Brian Zhang, Contributing Photographer

Over 100 people gathered at the Yale School of Medicine auditorium on Friday, listening to Black advocacy leaders across disciplines talk about environmental racism, socioeconomic disparities and police brutality. A modular staging for schools was used for the event presentation. 

The presentation, titled “Violence is a Disease,” featured a special guest appearance by American civil rights attorney Benjamin Crump, who, just an hour earlier, spoke at New Haven City Hall on behalf of Randy Cox and his family. Crump is representing Cox as he sues the city of New Haven city for $100 million after he became paralyzed while in police custody in June.

The talk is part of an ongoing series that the social justice organization Change Talks is bringing to college campuses. Friday’s event was unique in that most of the students present were not from Yale. Instead, they were from middle and high schools from all over the tri-state area. 

“Black and Brown students grow up not always having the chance to dream,” Angelo Pinto, co-host, said. “They are denied accessibility. By giving them the chance to participate in events like [today’s], we want to let them know that their voice is the solution, and that they don’t have to wait to start making the world a better place.” 

Author Jamila Davis and Yale assistant professor of public health Ijeoma Opara, the two other co-hosts, began the talk with a video of Randy Cox’s arrest and hospitalization. It showed Cox falling in an ambulance that had no seatbelts before being mistreated by police officers who thought that he was faking his paralysis. Davis then asked the young students sitting in the audience about their reactions to the video and about potential measures that communities could adopt to mitigate police brutality. 

Crump arrived with Cox’s family in the middle of the presentation, opening the conversation to just how interdisciplinary and widespread systemic racism against Black and brown communities is. 

The talk addressed chemicals used in hair-straightening products causing disproportionately large numbers of Black and Brown female consumers to develop uterine cancer, the dangerous role that race can play in how quickly court cases are settled, power plants in predominantly Black neighborhoods exposing families to dangerous radioactive substances and the 1865 “40 Acres and a Mule” wartime order that is responsible for intergenerational wealth gaps that continue to trickle down today.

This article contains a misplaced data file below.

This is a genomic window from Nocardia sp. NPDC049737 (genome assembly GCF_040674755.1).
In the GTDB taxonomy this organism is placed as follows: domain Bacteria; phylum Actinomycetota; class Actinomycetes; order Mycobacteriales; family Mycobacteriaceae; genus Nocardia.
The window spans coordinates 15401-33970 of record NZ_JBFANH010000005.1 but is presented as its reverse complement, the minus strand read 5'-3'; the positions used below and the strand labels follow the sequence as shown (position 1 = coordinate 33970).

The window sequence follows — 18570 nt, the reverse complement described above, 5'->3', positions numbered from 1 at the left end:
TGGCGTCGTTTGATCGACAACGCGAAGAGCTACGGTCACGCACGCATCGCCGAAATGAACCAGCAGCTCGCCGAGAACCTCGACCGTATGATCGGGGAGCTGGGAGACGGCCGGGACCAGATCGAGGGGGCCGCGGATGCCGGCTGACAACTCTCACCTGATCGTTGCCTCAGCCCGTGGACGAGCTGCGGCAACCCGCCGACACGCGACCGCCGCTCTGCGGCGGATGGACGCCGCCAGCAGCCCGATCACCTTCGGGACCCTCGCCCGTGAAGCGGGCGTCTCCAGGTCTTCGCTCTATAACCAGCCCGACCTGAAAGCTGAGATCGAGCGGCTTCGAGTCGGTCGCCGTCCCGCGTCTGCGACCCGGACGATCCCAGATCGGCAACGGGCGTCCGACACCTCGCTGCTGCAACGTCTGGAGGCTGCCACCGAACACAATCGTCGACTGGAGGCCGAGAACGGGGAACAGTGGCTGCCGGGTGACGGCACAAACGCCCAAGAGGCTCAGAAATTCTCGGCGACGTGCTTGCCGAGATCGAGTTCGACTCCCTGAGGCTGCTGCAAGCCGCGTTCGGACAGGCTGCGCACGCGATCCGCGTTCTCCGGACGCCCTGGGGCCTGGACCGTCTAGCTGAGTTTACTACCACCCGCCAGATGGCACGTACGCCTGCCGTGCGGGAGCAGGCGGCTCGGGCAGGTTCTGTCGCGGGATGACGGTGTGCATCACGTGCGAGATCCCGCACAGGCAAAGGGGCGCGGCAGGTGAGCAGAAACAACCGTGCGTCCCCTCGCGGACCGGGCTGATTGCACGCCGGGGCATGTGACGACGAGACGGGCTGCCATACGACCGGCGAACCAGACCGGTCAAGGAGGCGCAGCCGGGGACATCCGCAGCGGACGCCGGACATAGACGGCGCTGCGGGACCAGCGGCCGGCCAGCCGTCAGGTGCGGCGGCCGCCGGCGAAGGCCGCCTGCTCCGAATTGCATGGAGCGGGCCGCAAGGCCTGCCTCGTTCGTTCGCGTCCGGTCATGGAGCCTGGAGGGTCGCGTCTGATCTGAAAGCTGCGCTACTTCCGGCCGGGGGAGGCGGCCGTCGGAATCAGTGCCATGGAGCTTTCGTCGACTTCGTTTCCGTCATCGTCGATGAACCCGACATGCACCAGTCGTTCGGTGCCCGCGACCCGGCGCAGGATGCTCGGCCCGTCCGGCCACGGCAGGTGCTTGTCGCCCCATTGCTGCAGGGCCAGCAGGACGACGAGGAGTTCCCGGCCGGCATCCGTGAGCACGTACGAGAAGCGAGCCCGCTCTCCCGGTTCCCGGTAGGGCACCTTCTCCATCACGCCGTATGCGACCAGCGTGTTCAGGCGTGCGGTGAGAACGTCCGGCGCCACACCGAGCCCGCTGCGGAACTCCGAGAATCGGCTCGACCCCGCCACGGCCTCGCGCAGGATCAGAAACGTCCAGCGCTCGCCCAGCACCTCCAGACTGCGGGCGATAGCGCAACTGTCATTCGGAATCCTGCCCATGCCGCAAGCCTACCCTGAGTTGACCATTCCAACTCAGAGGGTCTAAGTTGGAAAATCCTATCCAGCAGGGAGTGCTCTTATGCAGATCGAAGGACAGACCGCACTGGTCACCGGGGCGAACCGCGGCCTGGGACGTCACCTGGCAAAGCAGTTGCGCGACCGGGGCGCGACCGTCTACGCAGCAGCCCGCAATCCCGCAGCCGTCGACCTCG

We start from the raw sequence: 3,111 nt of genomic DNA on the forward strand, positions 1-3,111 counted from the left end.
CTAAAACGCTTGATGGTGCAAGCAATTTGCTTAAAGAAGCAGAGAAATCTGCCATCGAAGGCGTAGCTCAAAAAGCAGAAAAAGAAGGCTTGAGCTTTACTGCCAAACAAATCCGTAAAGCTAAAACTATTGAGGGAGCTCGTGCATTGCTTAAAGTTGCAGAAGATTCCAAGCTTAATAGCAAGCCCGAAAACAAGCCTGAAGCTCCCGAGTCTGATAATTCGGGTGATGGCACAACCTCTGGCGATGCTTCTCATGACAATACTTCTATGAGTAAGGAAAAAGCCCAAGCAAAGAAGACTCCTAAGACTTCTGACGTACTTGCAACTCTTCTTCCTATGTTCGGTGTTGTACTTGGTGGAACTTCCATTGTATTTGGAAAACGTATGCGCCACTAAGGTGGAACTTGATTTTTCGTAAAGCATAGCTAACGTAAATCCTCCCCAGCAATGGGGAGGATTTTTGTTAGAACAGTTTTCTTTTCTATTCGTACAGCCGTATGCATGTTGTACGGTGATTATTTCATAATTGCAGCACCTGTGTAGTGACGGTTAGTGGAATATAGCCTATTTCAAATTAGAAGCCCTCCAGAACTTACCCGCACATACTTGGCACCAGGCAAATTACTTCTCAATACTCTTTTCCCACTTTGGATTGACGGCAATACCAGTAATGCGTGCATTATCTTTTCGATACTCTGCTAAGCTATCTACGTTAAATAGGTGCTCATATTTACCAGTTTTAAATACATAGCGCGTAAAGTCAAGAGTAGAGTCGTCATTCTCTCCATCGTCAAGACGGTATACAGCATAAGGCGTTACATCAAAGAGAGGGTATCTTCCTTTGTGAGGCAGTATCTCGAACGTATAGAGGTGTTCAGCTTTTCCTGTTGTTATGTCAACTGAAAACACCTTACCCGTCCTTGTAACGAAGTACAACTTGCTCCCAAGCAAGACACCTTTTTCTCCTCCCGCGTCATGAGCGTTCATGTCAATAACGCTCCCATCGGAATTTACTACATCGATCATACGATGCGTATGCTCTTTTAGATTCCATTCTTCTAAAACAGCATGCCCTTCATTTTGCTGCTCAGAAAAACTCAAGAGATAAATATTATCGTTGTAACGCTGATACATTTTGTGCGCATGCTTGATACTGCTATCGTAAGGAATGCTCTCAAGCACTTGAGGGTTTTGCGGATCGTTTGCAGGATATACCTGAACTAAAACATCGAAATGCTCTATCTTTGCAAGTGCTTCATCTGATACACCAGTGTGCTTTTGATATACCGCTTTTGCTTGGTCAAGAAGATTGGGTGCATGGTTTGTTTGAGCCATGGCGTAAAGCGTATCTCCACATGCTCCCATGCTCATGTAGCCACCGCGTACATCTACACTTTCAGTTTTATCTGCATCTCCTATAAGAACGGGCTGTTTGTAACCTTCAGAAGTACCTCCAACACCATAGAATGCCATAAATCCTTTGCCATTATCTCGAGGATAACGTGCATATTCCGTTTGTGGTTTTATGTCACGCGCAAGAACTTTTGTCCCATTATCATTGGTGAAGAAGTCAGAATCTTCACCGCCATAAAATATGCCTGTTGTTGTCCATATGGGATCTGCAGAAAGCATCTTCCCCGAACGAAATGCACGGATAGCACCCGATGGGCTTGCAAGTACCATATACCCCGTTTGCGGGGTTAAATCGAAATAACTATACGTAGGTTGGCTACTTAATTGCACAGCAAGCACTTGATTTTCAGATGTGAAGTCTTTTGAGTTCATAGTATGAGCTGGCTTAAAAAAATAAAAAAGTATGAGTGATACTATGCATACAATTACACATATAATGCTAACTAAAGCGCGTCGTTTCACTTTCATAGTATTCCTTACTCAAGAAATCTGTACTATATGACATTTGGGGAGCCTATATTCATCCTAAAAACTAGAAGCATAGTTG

Crump emphasized that countering oppression and creating change is more than about finding short-term solutions to these individual problems. It is also about identifying the root of the problem, and putting a stop to whatever is perpetuating it.

Crump proceeded to give the analogy of a man saving a Black child from drowning. 

“And just as he started to gather himself up, he heard a second Black child say, ‘I’m drowning, help me, please help me, I’m gonna die,’” Crump said, stating that the situation then repeats a third time. “We can’t save everyone from drowning. We need to go upstream and see who’s throwing our Black children in the water — and stop them.” 

The talk concluded with a call to action, a spoken word performance by poet Mysonne Linen turning to the students in the audience and telling them that the time to act is right now. 

Looking forward to the future, Change Talks plans to implement more multimedia content like Linen’s as a means of engaging students in social justice in ways that traditional classroom settings do not always afford. 

“Y’all hold the keys to transform the nation and destroy the separation in all its degrees,” Linen said during the talk. “So please take heed to my message, because the fact of the matter is: they can’t save all lives until Black lives matter.”

The last Change Talks presentation was held on Sept. 30, 2022 and discussed the current water crisis confronting Jackson, Mississippi.

BRIAN ZHANG
Brian Zhang covers student life for the University desk, and previously housing and homelessness for the City desk. He is a sophomore in Davenport College.